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Rural town fights gang violence with a summer picnic

This past spring we brought you the story of an Eastern Washington dairy town plagued by gang violence. Now, several months later residents of Outlook, Washington are fighting gangs with summer camps and social gatherings.

This spring a 17-year-old girl was shot at her home in Outlook, Wash. allegedly by four gang members. But just recently, blocks away from that murder site, children played bean bag toss and took whacks at a piñata.

It's all a part of a slow fight to take back the Eastern Washington dairy town of Outlook. Children and neighborhood dogs run dizzy between face painting, lawn bowling and a bucket of bubbles.

Adults stood around eating charred hot dogs and juicy hunks of watermelon. This picnic might not be a big deal in some communities. But here in Outlook, having 60 people show up to a party in the open at night is a huge push back against gangs.

"It's exciting that they are all here, you know, to enjoy each other and have a good time fellowship," says Petra Moreles.

When community organizers like Moreles started trying to reach residents here a year ago, people wouldn't open their doors. Some here at the picnic say, it's still safer not to.

Take, 19-year-old Nellie Padilla. She says she rarely goes out or comes back home at night. Here's her advice for someone visiting her hometown. Don't make eye contact, don't wear red or blue and...

"I guess go out to a minimal and that's it," Padilla says. "Do what you need to do and no extras."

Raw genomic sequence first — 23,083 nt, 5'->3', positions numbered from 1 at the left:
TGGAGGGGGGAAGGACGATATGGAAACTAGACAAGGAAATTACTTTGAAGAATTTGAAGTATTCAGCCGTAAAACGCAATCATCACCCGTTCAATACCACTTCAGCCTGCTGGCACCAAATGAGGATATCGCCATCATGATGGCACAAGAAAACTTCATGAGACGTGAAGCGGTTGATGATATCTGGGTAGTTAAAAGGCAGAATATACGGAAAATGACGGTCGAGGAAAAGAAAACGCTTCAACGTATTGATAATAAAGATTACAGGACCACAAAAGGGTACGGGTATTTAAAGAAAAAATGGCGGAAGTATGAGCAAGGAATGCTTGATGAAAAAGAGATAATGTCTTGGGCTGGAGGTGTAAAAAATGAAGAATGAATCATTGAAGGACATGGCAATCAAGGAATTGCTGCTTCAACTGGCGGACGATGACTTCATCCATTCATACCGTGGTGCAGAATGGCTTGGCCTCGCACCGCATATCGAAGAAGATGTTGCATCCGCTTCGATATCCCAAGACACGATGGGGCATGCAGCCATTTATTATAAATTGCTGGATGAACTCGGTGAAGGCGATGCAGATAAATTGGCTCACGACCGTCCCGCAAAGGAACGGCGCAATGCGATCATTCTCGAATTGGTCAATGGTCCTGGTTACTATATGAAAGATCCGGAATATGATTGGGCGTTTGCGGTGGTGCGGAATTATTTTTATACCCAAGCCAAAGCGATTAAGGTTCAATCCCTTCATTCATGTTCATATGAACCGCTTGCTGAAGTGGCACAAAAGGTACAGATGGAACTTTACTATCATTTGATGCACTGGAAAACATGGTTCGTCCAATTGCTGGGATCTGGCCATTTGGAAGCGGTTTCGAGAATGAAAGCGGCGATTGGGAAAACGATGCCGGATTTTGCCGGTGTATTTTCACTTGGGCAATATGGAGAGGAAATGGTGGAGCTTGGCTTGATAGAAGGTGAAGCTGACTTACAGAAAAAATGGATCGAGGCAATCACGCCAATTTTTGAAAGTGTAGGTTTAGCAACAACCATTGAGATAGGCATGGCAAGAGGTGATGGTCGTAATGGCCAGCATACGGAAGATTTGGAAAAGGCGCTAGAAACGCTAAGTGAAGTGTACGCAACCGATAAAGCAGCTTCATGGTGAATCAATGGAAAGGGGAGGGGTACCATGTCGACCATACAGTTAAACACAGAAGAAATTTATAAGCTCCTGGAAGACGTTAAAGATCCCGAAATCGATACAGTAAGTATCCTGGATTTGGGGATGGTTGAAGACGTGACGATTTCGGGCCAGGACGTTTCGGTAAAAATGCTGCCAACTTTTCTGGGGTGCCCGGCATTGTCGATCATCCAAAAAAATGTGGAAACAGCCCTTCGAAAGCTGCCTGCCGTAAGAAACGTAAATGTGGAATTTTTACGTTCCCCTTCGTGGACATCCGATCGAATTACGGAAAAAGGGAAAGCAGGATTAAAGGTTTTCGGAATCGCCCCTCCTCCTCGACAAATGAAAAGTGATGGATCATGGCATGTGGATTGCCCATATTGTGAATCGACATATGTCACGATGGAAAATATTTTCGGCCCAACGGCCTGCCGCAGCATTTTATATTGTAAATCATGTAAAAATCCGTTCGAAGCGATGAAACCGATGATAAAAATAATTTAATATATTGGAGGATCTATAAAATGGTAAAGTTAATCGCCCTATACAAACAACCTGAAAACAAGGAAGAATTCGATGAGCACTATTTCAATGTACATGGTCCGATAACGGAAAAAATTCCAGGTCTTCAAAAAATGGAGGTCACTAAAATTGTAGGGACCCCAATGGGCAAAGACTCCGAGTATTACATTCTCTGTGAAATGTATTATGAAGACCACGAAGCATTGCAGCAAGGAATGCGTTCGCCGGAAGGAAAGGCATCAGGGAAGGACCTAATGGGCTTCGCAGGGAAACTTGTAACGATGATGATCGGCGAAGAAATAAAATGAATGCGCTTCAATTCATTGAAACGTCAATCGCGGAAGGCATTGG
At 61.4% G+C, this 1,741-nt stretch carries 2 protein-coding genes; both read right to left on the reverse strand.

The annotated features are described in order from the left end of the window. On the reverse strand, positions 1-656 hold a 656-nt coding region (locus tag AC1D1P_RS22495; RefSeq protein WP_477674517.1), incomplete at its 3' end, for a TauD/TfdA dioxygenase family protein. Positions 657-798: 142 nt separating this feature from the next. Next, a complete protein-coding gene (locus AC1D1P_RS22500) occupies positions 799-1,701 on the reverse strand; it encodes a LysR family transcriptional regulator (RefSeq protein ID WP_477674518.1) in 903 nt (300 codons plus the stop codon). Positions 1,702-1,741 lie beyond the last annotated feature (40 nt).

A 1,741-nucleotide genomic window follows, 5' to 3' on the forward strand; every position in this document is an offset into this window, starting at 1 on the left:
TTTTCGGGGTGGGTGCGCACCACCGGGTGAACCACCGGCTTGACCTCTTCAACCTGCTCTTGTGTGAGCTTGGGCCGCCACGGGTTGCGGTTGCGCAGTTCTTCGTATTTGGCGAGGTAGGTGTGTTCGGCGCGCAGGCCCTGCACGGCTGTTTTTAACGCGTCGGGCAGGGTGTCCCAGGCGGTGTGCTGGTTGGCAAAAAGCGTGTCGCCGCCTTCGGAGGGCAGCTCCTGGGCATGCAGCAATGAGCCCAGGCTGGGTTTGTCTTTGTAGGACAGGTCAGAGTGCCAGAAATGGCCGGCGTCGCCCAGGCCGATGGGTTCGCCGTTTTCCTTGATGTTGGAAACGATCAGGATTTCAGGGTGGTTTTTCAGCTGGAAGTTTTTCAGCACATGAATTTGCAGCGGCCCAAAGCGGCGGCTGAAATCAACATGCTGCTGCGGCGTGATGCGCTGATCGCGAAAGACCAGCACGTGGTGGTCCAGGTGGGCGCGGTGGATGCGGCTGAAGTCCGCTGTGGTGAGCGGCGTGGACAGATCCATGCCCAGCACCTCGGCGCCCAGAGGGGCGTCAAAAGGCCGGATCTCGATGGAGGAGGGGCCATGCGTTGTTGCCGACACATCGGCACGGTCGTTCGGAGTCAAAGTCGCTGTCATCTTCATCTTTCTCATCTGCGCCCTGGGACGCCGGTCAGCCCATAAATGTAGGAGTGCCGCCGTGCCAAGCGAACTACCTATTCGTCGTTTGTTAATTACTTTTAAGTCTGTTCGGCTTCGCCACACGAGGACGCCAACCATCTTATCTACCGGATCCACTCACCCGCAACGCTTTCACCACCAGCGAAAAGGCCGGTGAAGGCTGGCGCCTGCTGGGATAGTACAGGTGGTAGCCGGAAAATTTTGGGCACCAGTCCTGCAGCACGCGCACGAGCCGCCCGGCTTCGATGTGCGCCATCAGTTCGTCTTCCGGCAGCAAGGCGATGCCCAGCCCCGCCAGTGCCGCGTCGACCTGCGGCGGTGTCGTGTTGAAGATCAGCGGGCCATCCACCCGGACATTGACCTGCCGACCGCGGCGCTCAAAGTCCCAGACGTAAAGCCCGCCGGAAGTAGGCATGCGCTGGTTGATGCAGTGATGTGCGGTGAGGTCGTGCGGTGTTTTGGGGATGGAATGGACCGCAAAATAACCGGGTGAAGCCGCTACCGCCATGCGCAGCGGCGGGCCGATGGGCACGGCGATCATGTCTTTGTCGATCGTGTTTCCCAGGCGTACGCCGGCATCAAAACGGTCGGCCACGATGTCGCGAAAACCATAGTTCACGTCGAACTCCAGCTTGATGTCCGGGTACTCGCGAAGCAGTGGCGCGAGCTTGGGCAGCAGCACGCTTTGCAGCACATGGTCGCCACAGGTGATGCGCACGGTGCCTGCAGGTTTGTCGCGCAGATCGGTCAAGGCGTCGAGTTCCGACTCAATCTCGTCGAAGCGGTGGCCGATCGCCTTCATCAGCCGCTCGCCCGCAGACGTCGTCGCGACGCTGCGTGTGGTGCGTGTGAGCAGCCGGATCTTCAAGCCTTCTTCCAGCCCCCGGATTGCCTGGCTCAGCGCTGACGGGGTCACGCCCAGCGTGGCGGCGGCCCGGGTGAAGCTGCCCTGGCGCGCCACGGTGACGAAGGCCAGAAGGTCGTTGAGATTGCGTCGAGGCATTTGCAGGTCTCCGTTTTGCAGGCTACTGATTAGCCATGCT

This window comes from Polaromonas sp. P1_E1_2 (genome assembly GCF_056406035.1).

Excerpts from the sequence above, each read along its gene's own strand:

Even young children here appear accustomed to violence. Nearby, nine-year-old Manny Castillo and his two younger brothers flash toothy grins. They're enjoying the party games today, but say it's still dangerous for kids in their hometown.

Interview with the Castillo family shows fear in Outlook

I asked them, "Why do you feel like you are sometimes scared in Outlook? Do you hear gunfire or see bad dogs or what?"

"Bad dogs. And gunfire. Yes we do," Castillo says. "We see shooting and all that. Drivebys. They do drivebys."

"What do you do when you hear the gunfire?"

"Be quiet," he says. "We go inside my mom's room and hide down."

“What does your momma say?" I asked.

"She goes shhhhhhh shhhhhhh, so they can't shoot at our house."

Standing up for Outlook makes progress

The lead organizer for the group Stand Up For Outlook is Petra Moreles. She says there has been plenty of crime since spring. But she's happy for at least some tangible progress.

She's been passing out hundreds of fliers, organizing day camps for children, community cleanup days and this picnic.

Moreles says on their last clean-up day in Outlook, she saw more volunteers and neighbors helping each other than ever before.

One case of neighbors helping each other was especially heartening to Moreles.

"This lady was new to the town, so she had been cleaning and cleaning her graffiti. But it was just like day after day, day after day. So she was kind of giving up," she says. "The community coming together and painting her house was a big sign to her that she's not alone. That the community just needs to come together."

Moreles says the community group Stand Up For Outlook is working on organizing other summer activities and camps for children.

Anna King calls Richland, Washington home and loves unearthing great stories about people in the Northwest. She reports for the Northwest News Network from a studio at Washington State University, Tri-Cities. She covers the Mid-Columbia region, from nuclear reactors to Mexican rodeos.